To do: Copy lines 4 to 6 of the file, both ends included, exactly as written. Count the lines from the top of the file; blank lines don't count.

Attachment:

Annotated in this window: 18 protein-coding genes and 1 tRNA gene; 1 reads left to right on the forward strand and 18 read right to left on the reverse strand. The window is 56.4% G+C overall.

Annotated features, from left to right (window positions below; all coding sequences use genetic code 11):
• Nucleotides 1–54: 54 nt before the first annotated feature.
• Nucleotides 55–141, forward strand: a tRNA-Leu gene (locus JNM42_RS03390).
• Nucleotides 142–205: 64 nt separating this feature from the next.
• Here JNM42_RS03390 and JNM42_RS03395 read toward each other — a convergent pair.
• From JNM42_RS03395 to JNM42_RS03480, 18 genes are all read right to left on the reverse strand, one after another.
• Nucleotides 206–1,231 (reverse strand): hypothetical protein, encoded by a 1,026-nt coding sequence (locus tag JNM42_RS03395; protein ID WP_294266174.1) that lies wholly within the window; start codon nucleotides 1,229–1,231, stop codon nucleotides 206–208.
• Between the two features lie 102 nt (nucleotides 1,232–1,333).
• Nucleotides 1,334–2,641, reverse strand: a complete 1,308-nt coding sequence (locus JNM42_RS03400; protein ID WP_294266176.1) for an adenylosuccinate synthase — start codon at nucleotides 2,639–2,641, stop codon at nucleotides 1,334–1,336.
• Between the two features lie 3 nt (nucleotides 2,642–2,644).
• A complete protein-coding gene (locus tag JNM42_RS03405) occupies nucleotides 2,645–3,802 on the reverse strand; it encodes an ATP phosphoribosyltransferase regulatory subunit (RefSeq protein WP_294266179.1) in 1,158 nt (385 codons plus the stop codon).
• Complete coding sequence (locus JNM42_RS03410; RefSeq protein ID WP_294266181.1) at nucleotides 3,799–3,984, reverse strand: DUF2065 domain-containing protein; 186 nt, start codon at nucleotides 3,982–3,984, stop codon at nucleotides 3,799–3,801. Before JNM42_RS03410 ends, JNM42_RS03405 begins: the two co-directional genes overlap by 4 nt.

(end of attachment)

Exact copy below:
• Nucleotides 55–141, forward strand: a tRNA-Leu gene (locus JNM42_RS03390).
• Nucleotides 142–205: 64 nt separating this feature from the next.
• Here JNM42_RS03390 and JNM42_RS03395 read toward each other — a convergent pair.